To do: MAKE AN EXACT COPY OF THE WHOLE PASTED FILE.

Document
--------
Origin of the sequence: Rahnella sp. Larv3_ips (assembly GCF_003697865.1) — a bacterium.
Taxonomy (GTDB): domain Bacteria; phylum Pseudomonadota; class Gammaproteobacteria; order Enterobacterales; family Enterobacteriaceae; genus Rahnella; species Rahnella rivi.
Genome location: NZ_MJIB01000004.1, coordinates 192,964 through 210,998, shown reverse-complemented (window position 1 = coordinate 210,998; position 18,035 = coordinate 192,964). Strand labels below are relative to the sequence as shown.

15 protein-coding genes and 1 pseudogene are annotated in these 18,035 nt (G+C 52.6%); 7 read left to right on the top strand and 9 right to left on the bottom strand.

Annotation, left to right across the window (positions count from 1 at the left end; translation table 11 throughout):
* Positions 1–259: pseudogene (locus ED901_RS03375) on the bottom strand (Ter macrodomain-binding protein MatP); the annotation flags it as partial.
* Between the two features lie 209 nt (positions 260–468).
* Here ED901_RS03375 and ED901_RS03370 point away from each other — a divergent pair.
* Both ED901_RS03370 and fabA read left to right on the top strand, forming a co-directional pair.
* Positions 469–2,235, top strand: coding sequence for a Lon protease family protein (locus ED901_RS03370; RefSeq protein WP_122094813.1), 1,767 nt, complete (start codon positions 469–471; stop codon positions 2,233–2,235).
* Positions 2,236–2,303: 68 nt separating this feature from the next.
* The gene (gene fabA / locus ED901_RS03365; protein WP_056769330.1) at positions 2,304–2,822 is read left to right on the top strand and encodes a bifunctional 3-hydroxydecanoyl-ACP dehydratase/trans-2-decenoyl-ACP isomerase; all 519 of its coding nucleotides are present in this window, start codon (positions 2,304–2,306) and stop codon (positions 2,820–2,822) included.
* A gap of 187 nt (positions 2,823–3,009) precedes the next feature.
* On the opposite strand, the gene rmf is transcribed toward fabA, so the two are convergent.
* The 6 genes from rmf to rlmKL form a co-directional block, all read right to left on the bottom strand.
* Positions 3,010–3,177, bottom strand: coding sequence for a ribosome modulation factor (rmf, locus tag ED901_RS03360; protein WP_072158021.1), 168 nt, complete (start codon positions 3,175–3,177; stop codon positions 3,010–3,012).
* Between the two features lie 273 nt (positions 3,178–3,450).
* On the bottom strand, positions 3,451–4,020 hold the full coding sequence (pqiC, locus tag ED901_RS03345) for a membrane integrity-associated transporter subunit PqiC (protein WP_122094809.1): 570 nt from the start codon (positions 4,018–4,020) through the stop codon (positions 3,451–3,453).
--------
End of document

Origin of the sequence: Rahnella sp. Larv3_ips (assembly GCF_003697865.1) — a bacterium.
Taxonomy (GTDB): domain Bacteria; phylum Pseudomonadota; class Gammaproteobacteria; order Enterobacterales; family Enterobacteriaceae; genus Rahnella; species Rahnella rivi.
Genome location: NZ_MJIB01000004.1, coordinates 192,964 through 210,998, shown reverse-complemented (window position 1 = coordinate 210,998; position 18,035 = coordinate 192,964). Strand labels below are relative to the sequence as shown.

15 protein-coding genes and 1 pseudogene are annotated in these 18,035 nt (G+C 52.6%); 7 read left to right on the top strand and 9 right to left on the bottom strand.

Annotation, left to right across the window (positions count from 1 at the left end; translation table 11 throughout):
* Positions 1–259: pseudogene (locus ED901_RS03375) on the bottom strand (Ter macrodomain-binding protein MatP); the annotation flags it as partial.
* Between the two features lie 209 nt (positions 260–468).
* Here ED901_RS03375 and ED901_RS03370 point away from each other — a divergent pair.
* Both ED901_RS03370 and fabA read left to right on the top strand, forming a co-directional pair.
* Positions 469–2,235, top strand: coding sequence for a Lon protease family protein (locus ED901_RS03370; RefSeq protein WP_122094813.1), 1,767 nt, complete (start codon positions 469–471; stop codon positions 2,233–2,235).
* Positions 2,236–2,303: 68 nt separating this feature from the next.
* The gene (gene fabA / locus ED901_RS03365; protein WP_056769330.1) at positions 2,304–2,822 is read left to right on the top strand and encodes a bifunctional 3-hydroxydecanoyl-ACP dehydratase/trans-2-decenoyl-ACP isomerase; all 519 of its coding nucleotides are present in this window, start codon (positions 2,304–2,306) and stop codon (positions 2,820–2,822) included.
* A gap of 187 nt (positions 2,823–3,009) precedes the next feature.
* On the opposite strand, the gene rmf is transcribed toward fabA, so the two are convergent.
* The 6 genes from rmf to rlmKL form a co-directional block, all read right to left on the bottom strand.
* Positions 3,010–3,177, bottom strand: coding sequence for a ribosome modulation factor (rmf, locus tag ED901_RS03360; protein WP_072158021.1), 168 nt, complete (start codon positions 3,175–3,177; stop codon positions 3,010–3,012).
* Between the two features lie 273 nt (positions 3,178–3,450).
* On the bottom strand, positions 3,451–4,020 hold the full coding sequence (pqiC, locus tag ED901_RS03345) for a membrane integrity-associated transporter subunit PqiC (protein WP_122094809.1): 570 nt from the start codon (positions 4,018–4,020) through the stop codon (positions 3,451–3,453).